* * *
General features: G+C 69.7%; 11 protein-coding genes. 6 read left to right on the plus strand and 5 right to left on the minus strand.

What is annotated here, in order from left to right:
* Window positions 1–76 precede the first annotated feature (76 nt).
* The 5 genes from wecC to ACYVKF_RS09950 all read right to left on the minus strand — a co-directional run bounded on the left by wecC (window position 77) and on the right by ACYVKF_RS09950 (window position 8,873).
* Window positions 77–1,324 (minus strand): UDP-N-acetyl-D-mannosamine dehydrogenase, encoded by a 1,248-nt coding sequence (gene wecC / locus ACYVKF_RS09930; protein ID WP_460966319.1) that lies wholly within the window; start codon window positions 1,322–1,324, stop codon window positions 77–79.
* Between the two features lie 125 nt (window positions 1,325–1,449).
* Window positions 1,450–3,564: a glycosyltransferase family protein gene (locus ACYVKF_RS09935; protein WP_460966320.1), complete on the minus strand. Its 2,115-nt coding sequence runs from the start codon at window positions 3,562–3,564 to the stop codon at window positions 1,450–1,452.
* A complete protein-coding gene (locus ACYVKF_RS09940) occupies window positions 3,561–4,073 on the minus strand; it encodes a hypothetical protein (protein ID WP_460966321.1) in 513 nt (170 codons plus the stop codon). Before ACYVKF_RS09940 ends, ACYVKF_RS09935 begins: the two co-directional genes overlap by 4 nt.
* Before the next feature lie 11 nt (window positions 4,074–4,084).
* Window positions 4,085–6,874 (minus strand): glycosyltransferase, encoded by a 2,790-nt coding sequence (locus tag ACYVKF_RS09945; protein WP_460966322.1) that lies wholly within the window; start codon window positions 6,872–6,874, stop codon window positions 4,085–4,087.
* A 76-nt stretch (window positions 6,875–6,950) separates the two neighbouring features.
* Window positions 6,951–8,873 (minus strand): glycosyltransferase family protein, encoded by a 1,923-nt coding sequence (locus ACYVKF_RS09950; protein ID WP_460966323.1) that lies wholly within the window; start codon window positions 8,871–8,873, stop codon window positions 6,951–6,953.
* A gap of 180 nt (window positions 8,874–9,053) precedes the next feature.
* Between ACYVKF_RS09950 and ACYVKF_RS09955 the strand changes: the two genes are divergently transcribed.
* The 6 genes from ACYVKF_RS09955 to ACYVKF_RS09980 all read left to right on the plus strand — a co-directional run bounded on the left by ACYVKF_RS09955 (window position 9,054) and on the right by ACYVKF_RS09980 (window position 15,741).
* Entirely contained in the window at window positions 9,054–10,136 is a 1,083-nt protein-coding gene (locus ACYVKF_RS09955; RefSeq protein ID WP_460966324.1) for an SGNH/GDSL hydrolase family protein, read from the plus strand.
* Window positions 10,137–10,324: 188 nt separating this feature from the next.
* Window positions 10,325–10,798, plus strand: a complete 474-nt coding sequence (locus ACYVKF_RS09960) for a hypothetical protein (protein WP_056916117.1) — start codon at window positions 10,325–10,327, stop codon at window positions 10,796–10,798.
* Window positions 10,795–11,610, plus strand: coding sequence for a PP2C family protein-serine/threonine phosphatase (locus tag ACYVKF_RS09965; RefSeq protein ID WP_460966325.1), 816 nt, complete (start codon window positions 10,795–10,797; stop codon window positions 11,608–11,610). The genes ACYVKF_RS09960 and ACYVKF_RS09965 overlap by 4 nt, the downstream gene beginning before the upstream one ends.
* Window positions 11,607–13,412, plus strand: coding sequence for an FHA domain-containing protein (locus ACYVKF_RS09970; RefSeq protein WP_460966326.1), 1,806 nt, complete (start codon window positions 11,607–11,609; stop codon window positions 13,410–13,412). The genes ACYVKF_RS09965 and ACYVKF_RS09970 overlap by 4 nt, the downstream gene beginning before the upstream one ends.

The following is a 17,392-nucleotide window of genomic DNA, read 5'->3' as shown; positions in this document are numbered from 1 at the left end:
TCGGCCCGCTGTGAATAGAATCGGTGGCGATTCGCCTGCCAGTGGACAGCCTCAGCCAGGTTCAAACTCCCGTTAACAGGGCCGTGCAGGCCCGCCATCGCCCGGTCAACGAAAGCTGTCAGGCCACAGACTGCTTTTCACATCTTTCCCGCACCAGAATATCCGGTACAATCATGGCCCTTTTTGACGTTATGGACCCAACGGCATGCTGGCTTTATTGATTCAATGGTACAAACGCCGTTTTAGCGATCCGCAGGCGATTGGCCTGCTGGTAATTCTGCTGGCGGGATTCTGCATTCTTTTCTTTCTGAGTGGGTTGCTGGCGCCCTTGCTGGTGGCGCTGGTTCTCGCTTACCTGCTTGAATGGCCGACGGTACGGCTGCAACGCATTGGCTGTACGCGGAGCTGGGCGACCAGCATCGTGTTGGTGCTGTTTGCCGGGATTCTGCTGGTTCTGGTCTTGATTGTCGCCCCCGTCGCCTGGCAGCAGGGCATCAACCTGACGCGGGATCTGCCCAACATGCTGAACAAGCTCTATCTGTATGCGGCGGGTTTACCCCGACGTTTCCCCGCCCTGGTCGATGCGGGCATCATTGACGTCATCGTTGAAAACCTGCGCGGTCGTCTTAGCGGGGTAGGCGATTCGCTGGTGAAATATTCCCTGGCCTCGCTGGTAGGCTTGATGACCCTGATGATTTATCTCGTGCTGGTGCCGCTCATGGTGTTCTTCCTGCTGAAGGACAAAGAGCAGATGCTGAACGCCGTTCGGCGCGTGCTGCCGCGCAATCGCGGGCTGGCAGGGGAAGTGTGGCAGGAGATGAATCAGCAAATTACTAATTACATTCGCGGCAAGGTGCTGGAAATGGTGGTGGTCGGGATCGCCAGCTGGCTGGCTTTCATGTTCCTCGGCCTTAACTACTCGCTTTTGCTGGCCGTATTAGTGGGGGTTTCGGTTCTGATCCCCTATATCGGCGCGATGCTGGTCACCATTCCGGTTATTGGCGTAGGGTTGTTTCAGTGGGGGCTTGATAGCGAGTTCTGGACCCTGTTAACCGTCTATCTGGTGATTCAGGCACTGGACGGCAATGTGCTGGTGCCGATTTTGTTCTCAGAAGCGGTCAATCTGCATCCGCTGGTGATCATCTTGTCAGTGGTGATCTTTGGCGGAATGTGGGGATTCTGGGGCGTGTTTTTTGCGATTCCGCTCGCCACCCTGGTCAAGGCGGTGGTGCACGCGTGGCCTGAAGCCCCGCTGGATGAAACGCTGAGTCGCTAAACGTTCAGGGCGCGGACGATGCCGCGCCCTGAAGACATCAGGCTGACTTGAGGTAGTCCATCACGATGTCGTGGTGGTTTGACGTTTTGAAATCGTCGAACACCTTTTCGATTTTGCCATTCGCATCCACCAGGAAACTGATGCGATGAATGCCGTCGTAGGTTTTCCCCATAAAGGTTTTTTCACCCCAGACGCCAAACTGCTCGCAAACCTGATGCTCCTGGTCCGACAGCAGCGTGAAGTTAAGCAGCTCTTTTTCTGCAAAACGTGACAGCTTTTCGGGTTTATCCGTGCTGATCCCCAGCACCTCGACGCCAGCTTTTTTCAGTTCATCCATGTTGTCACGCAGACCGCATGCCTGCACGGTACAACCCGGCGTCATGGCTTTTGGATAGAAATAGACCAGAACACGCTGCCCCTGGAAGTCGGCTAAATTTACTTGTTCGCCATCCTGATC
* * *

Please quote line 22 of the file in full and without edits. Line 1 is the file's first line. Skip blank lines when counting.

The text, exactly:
TCGGCCCGCTGTGAATAGAATCGGTGGCGATTCGCCTGCCAGTGGACAGCCTCAGCCAGGTTCAAACTCCCGTTAACAGGGCCGTGCAGGCCCGCCATCGCCCGGTCAACGAAAGCTGTCAGGCCACAGACTGCTTTTCACATCTTTCCCGCACCAGAATATCCGGTACAATCATGGCCCTTTTTGACGTTATGGACCCAACGGCATGCTGGCTTTATTGATTCAATGGTACAAACGCCGTTTTAGCGATCCGCAGGCGATTGGCCTGCTGGTAATTCTGCTGGCGGGATTCTGCATTCTTTTCTTTCTGAGTGGGTTGCTGGCGCCCTTGCTGGTGGCGCTGGTTCTCGCTTACCTGCTTGAATGGCCGACGGTACGGCTGCAACGCATTGGCTGTACGCGGAGCTGGGCGACCAGCATCGTGTTGGTGCTGTTTGCCGGGATTCTGCTGGTTCTGGTCTTGATTGTCGCCCCCGTCGCCTGGCAGCAGGGCATCAACCTGACGCGGGATCTGCCCAACATGCTGAACAAGCTCTATCTGTATGCGGCGGGTTTACCCCGACGTTTCCCCGCCCTGGTCGATGCGGGCATCATTGACGTCATCGTTGAAAACCTGCGCGGTCGTCTTAGCGGGGTAGGCGATTCGCTGGTGAAATATTCCCTGGCCTCGCTGGTAGGCTTGATGACCCTGATGATTTATCTCGTGCTGGTGCCGCTCATGGTGTTCTTCCTGCTGAAGGACAAAGAGCAGATGCTGAACGCCGTTCGGCGCGTGCTGCCGCGCAATCGCGGGCTGGCAGGGGAAGTGTGGCAGGAGATGAATCAGCAAATTACTAATTACATTCGCGGCAAGGTGCTGGAAATGGTGGTGGTCGGGATCGCCAGCTGGCTGGCTTTCATGTTCCTCGGCCTTAACTACTCGCTTTTGCTGGCCGTATTAGTGGGGGTTTCGGTTCTGATCCCCTATATCGGCGCGATGCTGGTCACCATTCCGGTTATTGGCGTAGGGTTGTTTCAGTGGGGGCTTGATAGCGAGTTCTGGACCCTGTTAACCGTCTATCTGGTGATTCAGGCACTGGACGGCAATGTGCTGGTGCCGATTTTGTTCTCAGAAGCGGTCAATCTGCATCCGCTGGTGATCATCTTGTCAGTGGTGATCTTTGGCGGAATGTGGGGATTCTGGGGCGTGTTTTTTGCGATTCCGCTCGCCACCCTGGTCAAGGCGGTGGTGCACGCGTGGCCTGAAGCCCCGCTGGATGAAACGCTGAGTCGCTAAACGTTCAGGGCGCGGACGATGCCGCGCCCTGAAGACATCAGGCTGACTTGAGGTAGTCCATCACGATGTCGTGGTGGTTTGACGTTTTGAAATCGTCGAACACCTTTTCGATTTTGCCATTCGCATCCACCAGGAAACTGATGCGATGAATGCCGTCGTAGGTTTTCCCCATAAAGGTTTTTTCACCCCAGACGCCAAACTGCTCGCAAACCTGATGCTCCTGGTCCGACAGCAGCGTGAAGTTAAGCAGCTCTTTTTCTGCAAAACGTGACAGCTTTTCGGGTTTATCCGTGCTGATCCCCAGCACCTCGACGCCAGCTTTTTTCAGTTCATCCATGTTGTCACGCAGACCGCATGCCTGCACGGTACAACCCGGCGTCATGGCTTTTGGATAGAAATAGACCAGAACACGCTGCCCCTGGAAGTCGGCTAAATTTACTTGTTCGCCATCCTGATC